January 26, 2016

Trying to conceive after a pregnancy loss

At a Glance

  • Researchers found no evidence to support the idea that couples should wait for 3 months after an uncomplicated early pregnancy loss before trying to conceive.
  • For those who are emotionally ready, the common recommendation to wait at least 3 months after a loss may be too conservative.
Happy couple with newborn baby. After a pregnancy loss, many couples wonder when to begin trying to conceive again. Kati Molin/iStock/Thinkstock

A pregnancy loss, also called miscarriage or spontaneous abortion, is the unexpected loss of a fetus before the 20th week of pregnancy. After such a loss, many doctors recommend that couples wait at least 3 months before conceiving again. The World Health Organization recommends waiting at least 6 months. However, there’s little evidence to support such delays.

A research team led by Dr. Enrique Schisterman at NIH’s Eunice Kennedy Shriver National Institute of Child Health and Human Development (NICHD) investigated the link between how long couples waited after an early pregnancy loss before trying to conceive again and their success in achieving live births. The team analyzed data from a trial that took place from 2007 to 2011. The trial’s primary goal was to evaluate the effect of daily low-dose aspirin on reproductive outcomes in women, ages 18 to 40 years, with a history of pregnancy loss.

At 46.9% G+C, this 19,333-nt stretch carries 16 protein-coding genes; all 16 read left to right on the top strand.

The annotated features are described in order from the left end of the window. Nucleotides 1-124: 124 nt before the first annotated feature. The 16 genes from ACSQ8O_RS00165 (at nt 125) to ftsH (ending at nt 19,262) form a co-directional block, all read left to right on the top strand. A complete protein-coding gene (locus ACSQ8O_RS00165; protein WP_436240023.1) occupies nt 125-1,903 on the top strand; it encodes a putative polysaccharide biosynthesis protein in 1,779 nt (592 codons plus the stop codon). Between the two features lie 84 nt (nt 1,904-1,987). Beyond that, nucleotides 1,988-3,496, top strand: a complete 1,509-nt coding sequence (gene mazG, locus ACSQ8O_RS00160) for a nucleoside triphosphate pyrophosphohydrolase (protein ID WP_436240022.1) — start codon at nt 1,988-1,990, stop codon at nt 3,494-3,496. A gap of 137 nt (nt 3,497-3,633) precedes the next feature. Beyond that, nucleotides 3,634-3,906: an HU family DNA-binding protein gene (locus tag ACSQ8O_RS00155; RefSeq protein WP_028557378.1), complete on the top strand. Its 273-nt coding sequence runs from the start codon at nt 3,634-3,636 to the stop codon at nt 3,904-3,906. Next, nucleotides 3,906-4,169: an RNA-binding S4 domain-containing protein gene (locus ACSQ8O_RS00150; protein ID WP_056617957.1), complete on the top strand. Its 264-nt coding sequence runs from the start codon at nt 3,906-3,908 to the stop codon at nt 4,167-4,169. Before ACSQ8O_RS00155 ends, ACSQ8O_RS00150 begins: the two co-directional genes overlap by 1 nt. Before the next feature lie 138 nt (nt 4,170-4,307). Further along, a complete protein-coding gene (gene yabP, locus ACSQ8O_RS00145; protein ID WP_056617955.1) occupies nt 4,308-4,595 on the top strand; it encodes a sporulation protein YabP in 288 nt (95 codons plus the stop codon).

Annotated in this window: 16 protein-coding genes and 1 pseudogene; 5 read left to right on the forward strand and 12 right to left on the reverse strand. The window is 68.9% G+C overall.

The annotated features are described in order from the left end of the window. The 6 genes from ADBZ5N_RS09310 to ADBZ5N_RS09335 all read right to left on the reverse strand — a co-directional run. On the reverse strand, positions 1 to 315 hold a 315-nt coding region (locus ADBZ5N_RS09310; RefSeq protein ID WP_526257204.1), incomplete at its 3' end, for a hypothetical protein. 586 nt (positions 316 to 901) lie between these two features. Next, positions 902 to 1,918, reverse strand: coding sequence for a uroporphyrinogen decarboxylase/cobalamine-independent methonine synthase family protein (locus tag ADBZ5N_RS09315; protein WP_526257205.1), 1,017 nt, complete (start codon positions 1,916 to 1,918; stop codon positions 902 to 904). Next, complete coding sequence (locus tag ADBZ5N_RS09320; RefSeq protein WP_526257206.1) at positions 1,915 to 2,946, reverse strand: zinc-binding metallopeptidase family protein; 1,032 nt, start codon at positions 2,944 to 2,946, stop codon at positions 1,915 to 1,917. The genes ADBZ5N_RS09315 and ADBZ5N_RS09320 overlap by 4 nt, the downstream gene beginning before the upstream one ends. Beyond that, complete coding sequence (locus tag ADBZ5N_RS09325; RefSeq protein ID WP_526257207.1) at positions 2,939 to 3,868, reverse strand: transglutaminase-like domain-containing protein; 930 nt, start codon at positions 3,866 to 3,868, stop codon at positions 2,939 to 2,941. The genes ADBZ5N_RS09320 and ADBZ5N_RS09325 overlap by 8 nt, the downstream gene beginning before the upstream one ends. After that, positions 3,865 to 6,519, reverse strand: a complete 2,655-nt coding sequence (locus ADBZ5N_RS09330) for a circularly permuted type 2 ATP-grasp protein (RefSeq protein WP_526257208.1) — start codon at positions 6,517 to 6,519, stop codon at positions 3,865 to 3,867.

The participants were followed for up to 6 menstrual cycles and, if they became pregnant, until the outcome of their pregnancy was known. The investigators examined data from more than 1,000 of these women. Their analysis excluded women with pregnancy complications known to require longer follow-up care. Results were published online on January 7, 2016, in Obstetrics & Gynecology.

The researchers found that more than 76% of the women began trying to conceive within 3 months after losing a pregnancy. Compared to those who waited longer, this group was more likely to become pregnant (69% vs. 51%) and to have a pregnancy leading to a live birth (53% vs. 36%). The investigators didn’t find any difference in the risk of pregnancy complications between the groups.

“Couples often seek counseling on how long they should wait until attempting to conceive again,” Schisterman says. “Our data suggest that women who try for a new pregnancy within 3 months can conceive as quickly, if not quicker, than women who wait for 3 months or more.”

“While our data show no basis for delaying attempts at conception following a pregnancy loss, couples may need time to heal emotionally before they try again,” says first author Dr. Karen Schliep. “For those who are ready, our findings suggest that conventional recommendations for waiting at least 3 months after a loss may be unwarranted.”

Related Links

Reference: Trying to Conceive After an Early Pregnancy Loss: An Assessment on How Long Couples Should Wait. Karen C. Schliep, Emily M. Mitchell, Sunni L. Mumford, Rose G. Radin, Shvetha M. Zarek, Lindsey Sjaarda, and Enrique F. Schisterman. Obstetrics & Gynecology. 2016 Jan 7. doi: 10.1097/AOG.0000000000001159. [Epub ahead of print].

Funding: NIH’s Eunice Kennedy Shriver National Institute of Child Health and Human Development (NICHD).